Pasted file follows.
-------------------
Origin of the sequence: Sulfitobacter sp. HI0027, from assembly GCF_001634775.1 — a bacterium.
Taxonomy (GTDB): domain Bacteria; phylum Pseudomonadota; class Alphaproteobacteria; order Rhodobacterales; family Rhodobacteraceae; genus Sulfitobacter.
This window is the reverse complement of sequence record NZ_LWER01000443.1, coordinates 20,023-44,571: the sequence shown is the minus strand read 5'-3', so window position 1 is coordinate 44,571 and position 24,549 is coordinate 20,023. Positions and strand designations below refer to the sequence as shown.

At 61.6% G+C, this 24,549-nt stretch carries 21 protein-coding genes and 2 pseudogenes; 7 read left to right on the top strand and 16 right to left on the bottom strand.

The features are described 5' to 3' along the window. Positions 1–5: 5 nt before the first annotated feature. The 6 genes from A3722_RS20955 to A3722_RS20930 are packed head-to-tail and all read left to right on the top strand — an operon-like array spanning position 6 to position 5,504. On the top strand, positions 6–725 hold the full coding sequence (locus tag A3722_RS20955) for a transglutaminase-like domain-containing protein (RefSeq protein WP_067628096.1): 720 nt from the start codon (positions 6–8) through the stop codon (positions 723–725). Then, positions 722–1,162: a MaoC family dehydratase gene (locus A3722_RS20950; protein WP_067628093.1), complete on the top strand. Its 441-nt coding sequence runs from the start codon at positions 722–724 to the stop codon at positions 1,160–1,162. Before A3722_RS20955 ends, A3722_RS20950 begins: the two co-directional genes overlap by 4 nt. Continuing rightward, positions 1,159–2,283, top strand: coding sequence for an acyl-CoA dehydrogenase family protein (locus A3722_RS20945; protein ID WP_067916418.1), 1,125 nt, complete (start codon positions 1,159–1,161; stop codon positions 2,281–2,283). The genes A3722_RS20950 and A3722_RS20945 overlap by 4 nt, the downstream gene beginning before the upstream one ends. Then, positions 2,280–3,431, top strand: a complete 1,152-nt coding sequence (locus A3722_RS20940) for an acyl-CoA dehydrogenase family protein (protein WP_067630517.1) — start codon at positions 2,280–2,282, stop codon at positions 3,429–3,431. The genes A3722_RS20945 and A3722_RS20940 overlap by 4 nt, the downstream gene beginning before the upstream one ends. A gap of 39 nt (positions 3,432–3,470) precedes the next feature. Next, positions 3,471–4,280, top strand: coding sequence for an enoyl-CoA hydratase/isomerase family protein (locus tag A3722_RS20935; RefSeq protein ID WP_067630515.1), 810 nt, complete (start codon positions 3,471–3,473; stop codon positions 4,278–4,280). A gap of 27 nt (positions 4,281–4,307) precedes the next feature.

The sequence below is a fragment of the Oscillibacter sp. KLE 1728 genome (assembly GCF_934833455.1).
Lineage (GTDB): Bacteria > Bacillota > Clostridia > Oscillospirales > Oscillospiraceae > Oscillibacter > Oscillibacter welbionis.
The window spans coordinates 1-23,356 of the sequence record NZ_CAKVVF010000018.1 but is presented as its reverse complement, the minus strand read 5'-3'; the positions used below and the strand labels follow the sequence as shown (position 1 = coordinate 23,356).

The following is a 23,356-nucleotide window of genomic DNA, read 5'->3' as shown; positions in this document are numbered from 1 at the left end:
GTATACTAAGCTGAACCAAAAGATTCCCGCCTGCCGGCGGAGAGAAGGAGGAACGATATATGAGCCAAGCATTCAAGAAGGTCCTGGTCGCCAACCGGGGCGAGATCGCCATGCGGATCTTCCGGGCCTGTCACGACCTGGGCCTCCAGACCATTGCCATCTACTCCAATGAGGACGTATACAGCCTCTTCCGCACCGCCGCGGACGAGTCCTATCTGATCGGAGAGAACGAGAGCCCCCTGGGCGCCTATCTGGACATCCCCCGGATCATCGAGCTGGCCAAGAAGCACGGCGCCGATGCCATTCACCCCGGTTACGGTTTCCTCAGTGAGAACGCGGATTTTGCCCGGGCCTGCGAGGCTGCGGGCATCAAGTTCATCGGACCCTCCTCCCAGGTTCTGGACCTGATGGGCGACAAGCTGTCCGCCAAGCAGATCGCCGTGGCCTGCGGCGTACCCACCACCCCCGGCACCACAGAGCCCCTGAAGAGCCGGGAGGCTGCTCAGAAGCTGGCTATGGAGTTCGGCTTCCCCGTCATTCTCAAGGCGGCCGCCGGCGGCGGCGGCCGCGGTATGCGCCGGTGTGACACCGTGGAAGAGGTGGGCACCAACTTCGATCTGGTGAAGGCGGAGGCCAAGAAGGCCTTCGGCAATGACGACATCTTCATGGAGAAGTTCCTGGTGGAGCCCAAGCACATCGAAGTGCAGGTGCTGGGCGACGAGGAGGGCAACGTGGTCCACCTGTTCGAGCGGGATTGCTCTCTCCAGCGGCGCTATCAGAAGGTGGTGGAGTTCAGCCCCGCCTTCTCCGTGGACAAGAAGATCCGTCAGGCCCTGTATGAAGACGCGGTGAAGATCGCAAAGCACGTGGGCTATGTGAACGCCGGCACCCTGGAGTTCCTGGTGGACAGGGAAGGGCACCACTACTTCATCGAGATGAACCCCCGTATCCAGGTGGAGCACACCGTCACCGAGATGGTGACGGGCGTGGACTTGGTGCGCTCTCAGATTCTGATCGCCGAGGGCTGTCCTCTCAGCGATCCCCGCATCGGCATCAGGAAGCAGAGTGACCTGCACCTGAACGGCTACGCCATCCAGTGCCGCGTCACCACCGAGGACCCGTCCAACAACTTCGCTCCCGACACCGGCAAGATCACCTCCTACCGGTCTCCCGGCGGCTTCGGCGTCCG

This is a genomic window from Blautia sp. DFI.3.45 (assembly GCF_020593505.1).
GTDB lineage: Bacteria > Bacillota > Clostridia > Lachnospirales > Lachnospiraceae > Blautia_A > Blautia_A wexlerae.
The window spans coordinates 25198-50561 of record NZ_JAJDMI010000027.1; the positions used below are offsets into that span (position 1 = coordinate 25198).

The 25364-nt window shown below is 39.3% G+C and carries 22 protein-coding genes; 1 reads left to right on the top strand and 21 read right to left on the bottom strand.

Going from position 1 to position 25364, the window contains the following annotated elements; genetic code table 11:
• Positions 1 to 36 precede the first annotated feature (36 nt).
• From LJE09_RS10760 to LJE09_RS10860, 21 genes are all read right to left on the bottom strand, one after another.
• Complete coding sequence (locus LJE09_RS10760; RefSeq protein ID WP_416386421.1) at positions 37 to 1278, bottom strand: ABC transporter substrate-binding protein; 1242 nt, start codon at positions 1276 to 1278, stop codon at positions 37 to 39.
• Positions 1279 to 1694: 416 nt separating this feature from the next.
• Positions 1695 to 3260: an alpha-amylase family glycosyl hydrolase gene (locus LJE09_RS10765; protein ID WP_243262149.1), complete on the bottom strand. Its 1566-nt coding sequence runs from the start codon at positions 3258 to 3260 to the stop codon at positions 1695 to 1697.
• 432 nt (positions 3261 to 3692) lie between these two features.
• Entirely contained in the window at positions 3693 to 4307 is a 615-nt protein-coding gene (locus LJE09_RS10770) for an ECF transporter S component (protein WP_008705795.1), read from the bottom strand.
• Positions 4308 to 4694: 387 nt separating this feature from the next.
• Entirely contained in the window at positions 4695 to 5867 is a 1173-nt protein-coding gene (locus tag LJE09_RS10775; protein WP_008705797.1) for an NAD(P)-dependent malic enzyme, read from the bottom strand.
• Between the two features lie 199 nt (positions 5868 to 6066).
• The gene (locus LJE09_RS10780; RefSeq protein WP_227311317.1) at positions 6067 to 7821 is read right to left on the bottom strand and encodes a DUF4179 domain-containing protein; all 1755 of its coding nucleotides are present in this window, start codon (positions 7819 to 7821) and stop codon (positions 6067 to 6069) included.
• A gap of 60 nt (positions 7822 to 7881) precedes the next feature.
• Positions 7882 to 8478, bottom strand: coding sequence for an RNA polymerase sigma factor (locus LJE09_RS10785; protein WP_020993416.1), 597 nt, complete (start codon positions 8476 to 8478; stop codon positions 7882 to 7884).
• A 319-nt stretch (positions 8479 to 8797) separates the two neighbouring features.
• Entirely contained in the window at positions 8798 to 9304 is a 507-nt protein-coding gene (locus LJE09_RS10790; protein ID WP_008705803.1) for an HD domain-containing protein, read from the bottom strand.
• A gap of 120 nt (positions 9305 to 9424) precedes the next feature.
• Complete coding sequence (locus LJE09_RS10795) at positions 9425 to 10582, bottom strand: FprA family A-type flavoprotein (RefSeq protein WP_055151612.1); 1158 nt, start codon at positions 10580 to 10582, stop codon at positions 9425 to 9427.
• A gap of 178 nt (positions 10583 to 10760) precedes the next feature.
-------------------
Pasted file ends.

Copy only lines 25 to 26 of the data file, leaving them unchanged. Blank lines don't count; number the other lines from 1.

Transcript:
• Between the two features lie 199 nt (positions 5868 to 6066).
• The gene (locus LJE09_RS10780; RefSeq protein WP_227311317.1) at positions 6067 to 7821 is read right to left on the bottom strand and encodes a DUF4179 domain-containing protein; all 1755 of its coding nucleotides are present in this window, start codon (positions 7819 to 7821) and stop codon (positions 6067 to 6069) included.